Department in the past “seriously contemplated strikes.” These
involved the need for an immediate conventional strike to preempt an adversary
whose missile system was poised to launch a nuclear weapon at the United States
or an ally…

. . The panel also included John S. Foster Jr., a former director of the
Lawrence Livermore National Laboratory, Defense Department director of research
and development and chairman of the Committee on the Present Danger;

Ah yes, and our man Foster has been quoted elsewhere
as saying “National defense with
maximum precision and minimum unintended damage should be an attractive
challenge for scientists seeking to improve the human condition.
”  Dr. Strangelove rides again.

One can hardly contemplate a more improving influence on the human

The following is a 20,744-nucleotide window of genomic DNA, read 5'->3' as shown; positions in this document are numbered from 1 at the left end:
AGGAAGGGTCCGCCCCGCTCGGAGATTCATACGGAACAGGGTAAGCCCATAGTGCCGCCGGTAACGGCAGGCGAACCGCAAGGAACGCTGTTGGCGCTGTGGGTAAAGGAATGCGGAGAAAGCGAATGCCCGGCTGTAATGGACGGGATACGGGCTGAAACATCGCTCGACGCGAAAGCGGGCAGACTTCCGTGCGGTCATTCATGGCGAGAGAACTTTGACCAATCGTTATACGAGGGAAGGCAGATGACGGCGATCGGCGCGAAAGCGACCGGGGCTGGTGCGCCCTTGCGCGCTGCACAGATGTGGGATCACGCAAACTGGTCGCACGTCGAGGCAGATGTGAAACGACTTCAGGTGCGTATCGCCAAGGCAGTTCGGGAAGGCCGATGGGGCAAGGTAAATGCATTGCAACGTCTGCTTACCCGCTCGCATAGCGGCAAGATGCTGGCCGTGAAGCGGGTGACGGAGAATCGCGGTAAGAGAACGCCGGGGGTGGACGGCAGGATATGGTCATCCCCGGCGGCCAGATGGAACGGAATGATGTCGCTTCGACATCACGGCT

condition than America’s current (Bush declared) Doctrine of Preemptive War,
enhanced by maximum precision and minimum collateral damage. Improving the
Rumsfeld scorecard.
Death to the countries and regimes of choice without
killing absolutely everyone. A man
who identifies that as an attractive
challenge is long past the childhood habits of pulling wings off insects.

If anything might chill the reader’s blood, then giving
this particular president another, easier, less confrontational, less ambiguous
way to attack the world, certainly fills the bill.

Promising a ‘new direction for America,’ Pelosi flim-flammed us into giving her the keys to the Congress. Her obscure, misunderstood and unconstitutionally ‘off
the table’ argument for impeachment and against this kind of clap-trap
weaponization, is that this president is on his way out. “Oh, he’ll be gone in a few months, what’s
the point
?” The point is preserving our republic as a nation of laws. What
we give or allow this president, we give or allow all presidents to come, by precedent.